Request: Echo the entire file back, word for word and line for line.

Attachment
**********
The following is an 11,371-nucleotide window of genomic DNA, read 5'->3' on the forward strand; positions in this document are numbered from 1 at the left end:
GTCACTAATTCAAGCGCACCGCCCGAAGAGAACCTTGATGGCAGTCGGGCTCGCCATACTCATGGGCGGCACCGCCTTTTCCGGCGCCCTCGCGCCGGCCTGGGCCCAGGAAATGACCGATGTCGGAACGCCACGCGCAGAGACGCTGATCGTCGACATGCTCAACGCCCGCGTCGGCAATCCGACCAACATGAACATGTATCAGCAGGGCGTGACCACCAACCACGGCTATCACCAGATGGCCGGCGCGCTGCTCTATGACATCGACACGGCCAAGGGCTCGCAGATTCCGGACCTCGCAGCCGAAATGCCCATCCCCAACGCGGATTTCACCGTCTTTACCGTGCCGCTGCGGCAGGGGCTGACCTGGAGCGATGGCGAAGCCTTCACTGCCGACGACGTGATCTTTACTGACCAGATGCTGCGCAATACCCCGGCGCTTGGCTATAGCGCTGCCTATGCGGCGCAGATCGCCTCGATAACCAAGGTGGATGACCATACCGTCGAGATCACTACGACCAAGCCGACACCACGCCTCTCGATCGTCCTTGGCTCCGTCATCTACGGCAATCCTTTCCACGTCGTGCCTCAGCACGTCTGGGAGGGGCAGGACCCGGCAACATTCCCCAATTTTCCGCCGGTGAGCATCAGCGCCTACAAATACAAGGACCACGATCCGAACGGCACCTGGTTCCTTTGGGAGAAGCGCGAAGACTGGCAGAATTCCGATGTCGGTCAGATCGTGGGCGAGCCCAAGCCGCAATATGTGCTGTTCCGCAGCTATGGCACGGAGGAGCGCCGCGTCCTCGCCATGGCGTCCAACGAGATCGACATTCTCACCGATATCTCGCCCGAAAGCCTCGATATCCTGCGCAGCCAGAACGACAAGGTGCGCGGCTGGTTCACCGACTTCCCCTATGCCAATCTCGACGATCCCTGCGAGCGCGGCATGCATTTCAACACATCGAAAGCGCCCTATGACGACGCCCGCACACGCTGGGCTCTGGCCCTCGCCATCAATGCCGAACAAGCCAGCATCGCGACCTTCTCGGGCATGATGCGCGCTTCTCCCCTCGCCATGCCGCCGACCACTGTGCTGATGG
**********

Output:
The following is an 11,371-nucleotide window of genomic DNA, read 5'->3' on the forward strand; positions in this document are numbered from 1 at the left end:
GTCACTAATTCAAGCGCACCGCCCGAAGAGAACCTTGATGGCAGTCGGGCTCGCCATACTCATGGGCGGCACCGCCTTTTCCGGCGCCCTCGCGCCGGCCTGGGCCCAGGAAATGACCGATGTCGGAACGCCACGCGCAGAGACGCTGATCGTCGACATGCTCAACGCCCGCGTCGGCAATCCGACCAACATGAACATGTATCAGCAGGGCGTGACCACCAACCACGGCTATCACCAGATGGCCGGCGCGCTGCTCTATGACATCGACACGGCCAAGGGCTCGCAGATTCCGGACCTCGCAGCCGAAATGCCCATCCCCAACGCGGATTTCACCGTCTTTACCGTGCCGCTGCGGCAGGGGCTGACCTGGAGCGATGGCGAAGCCTTCACTGCCGACGACGTGATCTTTACTGACCAGATGCTGCGCAATACCCCGGCGCTTGGCTATAGCGCTGCCTATGCGGCGCAGATCGCCTCGATAACCAAGGTGGATGACCATACCGTCGAGATCACTACGACCAAGCCGACACCACGCCTCTCGATCGTCCTTGGCTCCGTCATCTACGGCAATCCTTTCCACGTCGTGCCTCAGCACGTCTGGGAGGGGCAGGACCCGGCAACATTCCCCAATTTTCCGCCGGTGAGCATCAGCGCCTACAAATACAAGGACCACGATCCGAACGGCACCTGGTTCCTTTGGGAGAAGCGCGAAGACTGGCAGAATTCCGATGTCGGTCAGATCGTGGGCGAGCCCAAGCCGCAATATGTGCTGTTCCGCAGCTATGGCACGGAGGAGCGCCGCGTCCTCGCCATGGCGTCCAACGAGATCGACATTCTCACCGATATCTCGCCCGAAAGCCTCGATATCCTGCGCAGCCAGAACGACAAGGTGCGCGGCTGGTTCACCGACTTCCCCTATGCCAATCTCGACGATCCCTGCGAGCGCGGCATGCATTTCAACACATCGAAAGCGCCCTATGACGACGCCCGCACACGCTGGGCTCTGGCCCTCGCCATCAATGCCGAACAAGCCAGCATCGCGACCTTCTCGGGCATGATGCGCGCTTCTCCCCTCGCCATGCCGCCGACCACTGTGCTGATGG